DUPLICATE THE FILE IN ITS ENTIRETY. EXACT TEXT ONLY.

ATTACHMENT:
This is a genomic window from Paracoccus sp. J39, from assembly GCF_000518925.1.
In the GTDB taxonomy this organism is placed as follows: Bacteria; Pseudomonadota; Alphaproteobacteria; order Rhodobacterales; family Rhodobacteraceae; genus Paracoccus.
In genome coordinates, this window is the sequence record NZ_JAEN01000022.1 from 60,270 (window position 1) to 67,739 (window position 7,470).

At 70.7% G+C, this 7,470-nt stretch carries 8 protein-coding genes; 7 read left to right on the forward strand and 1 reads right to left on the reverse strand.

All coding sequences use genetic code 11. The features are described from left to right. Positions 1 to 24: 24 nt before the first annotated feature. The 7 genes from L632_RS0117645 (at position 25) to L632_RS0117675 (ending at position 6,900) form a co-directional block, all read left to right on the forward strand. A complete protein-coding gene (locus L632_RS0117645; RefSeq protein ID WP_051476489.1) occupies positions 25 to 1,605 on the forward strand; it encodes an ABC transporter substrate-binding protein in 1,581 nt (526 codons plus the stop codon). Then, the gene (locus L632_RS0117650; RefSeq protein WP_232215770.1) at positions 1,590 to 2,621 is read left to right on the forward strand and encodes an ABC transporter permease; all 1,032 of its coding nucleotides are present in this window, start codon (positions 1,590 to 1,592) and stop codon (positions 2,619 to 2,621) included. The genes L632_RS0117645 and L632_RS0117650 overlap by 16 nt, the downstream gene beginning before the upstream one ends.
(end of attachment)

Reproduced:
This is a genomic window from Paracoccus sp. J39, from assembly GCF_000518925.1.
In the GTDB taxonomy this organism is placed as follows: Bacteria; Pseudomonadota; Alphaproteobacteria; order Rhodobacterales; family Rhodobacteraceae; genus Paracoccus.
In genome coordinates, this window is the sequence record NZ_JAEN01000022.1 from 60,270 (window position 1) to 67,739 (window position 7,470).

At 70.7% G+C, this 7,470-nt stretch carries 8 protein-coding genes; 7 read left to right on the forward strand and 1 reads right to left on the reverse strand.

All coding sequences use genetic code 11. The features are described from left to right. Positions 1 to 24: 24 nt before the first annotated feature. The 7 genes from L632_RS0117645 (at position 25) to L632_RS0117675 (ending at position 6,900) form a co-directional block, all read left to right on the forward strand. A complete protein-coding gene (locus L632_RS0117645; RefSeq protein ID WP_051476489.1) occupies positions 25 to 1,605 on the forward strand; it encodes an ABC transporter substrate-binding protein in 1,581 nt (526 codons plus the stop codon). Then, the gene (locus L632_RS0117650; RefSeq protein WP_232215770.1) at positions 1,590 to 2,621 is read left to right on the forward strand and encodes an ABC transporter permease; all 1,032 of its coding nucleotides are present in this window, start codon (positions 1,590 to 1,592) and stop codon (positions 2,619 to 2,621) included. The genes L632_RS0117645 and L632_RS0117650 overlap by 16 nt, the downstream gene beginning before the upstream one ends.